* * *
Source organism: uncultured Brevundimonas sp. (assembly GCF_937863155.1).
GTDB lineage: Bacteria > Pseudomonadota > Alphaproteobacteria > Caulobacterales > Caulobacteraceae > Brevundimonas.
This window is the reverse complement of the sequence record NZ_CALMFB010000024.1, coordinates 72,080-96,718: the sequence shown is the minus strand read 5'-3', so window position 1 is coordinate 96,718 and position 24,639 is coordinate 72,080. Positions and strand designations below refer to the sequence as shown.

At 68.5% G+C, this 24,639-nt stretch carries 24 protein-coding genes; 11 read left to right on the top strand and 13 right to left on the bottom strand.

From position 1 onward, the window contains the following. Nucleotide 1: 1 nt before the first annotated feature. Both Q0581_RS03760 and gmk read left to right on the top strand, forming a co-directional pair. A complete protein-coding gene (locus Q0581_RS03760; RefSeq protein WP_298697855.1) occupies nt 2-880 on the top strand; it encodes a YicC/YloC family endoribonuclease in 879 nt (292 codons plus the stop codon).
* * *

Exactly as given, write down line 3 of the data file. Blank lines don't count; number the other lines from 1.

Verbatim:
This window is the reverse complement of the sequence record NZ_CALMFB010000024.1, coordinates 72,080-96,718: the sequence shown is the minus strand read 5'-3', so window position 1 is coordinate 96,718 and position 24,639 is coordinate 72,080. Positions and strand designations below refer to the sequence as shown.